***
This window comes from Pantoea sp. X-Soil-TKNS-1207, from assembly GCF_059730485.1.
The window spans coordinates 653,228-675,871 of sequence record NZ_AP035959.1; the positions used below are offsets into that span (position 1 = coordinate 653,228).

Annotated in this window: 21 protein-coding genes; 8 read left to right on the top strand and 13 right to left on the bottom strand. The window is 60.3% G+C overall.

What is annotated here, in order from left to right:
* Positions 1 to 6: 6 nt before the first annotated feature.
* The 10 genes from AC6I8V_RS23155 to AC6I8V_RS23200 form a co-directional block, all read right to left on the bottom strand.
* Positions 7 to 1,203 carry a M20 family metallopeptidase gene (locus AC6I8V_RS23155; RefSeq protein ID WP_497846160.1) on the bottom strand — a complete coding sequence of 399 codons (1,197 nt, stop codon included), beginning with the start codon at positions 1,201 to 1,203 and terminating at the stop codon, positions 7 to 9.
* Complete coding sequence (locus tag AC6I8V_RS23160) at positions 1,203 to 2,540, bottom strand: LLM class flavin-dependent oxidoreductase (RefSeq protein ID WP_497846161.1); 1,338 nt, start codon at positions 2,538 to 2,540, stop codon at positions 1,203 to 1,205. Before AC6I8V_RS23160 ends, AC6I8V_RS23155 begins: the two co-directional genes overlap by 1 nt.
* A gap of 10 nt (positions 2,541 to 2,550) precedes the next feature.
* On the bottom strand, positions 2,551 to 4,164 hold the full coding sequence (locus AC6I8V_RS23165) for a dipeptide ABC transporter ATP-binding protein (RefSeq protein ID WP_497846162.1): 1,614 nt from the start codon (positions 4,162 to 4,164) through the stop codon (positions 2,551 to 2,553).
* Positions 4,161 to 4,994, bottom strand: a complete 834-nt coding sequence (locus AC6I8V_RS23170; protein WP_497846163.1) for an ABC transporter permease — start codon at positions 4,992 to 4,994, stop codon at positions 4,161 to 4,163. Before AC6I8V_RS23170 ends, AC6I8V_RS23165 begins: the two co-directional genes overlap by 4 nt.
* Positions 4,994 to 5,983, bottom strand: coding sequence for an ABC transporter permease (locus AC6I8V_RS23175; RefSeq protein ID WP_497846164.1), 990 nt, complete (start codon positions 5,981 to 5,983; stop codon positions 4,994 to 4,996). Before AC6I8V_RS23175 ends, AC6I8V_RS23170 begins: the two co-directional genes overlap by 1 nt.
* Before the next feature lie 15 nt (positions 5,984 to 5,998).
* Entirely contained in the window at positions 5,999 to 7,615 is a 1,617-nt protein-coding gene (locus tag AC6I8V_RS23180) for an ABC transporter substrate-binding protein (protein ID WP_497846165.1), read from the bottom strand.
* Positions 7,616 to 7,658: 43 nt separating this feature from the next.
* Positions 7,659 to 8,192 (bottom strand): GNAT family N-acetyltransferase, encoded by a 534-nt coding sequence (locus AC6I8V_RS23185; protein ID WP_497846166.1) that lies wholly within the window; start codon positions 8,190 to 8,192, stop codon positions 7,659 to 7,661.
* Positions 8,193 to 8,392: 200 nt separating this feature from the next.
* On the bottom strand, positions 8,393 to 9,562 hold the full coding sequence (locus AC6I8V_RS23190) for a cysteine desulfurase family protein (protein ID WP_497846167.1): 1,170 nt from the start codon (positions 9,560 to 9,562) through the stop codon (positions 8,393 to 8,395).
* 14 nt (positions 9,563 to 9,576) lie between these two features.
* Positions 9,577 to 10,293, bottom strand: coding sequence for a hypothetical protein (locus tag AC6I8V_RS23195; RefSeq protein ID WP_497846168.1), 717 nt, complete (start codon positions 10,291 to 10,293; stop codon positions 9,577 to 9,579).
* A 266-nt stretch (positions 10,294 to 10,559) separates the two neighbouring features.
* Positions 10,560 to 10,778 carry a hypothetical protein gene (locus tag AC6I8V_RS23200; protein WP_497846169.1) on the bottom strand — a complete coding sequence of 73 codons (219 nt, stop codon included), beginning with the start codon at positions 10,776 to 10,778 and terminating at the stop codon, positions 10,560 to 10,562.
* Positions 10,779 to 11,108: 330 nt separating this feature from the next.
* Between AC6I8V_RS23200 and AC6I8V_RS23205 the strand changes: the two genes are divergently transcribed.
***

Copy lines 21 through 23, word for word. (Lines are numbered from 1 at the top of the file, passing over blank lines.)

* A 266-nt stretch (positions 10,294 to 10,559) separates the two neighbouring features.
* Positions 10,560 to 10,778 carry a hypothetical protein gene (locus tag AC6I8V_RS23200; protein WP_497846169.1) on the bottom strand — a complete coding sequence of 73 codons (219 nt, stop codon included), beginning with the start codon at positions 10,776 to 10,778 and terminating at the stop codon, positions 10,560 to 10,562.
* Positions 10,779 to 11,108: 330 nt separating this feature from the next.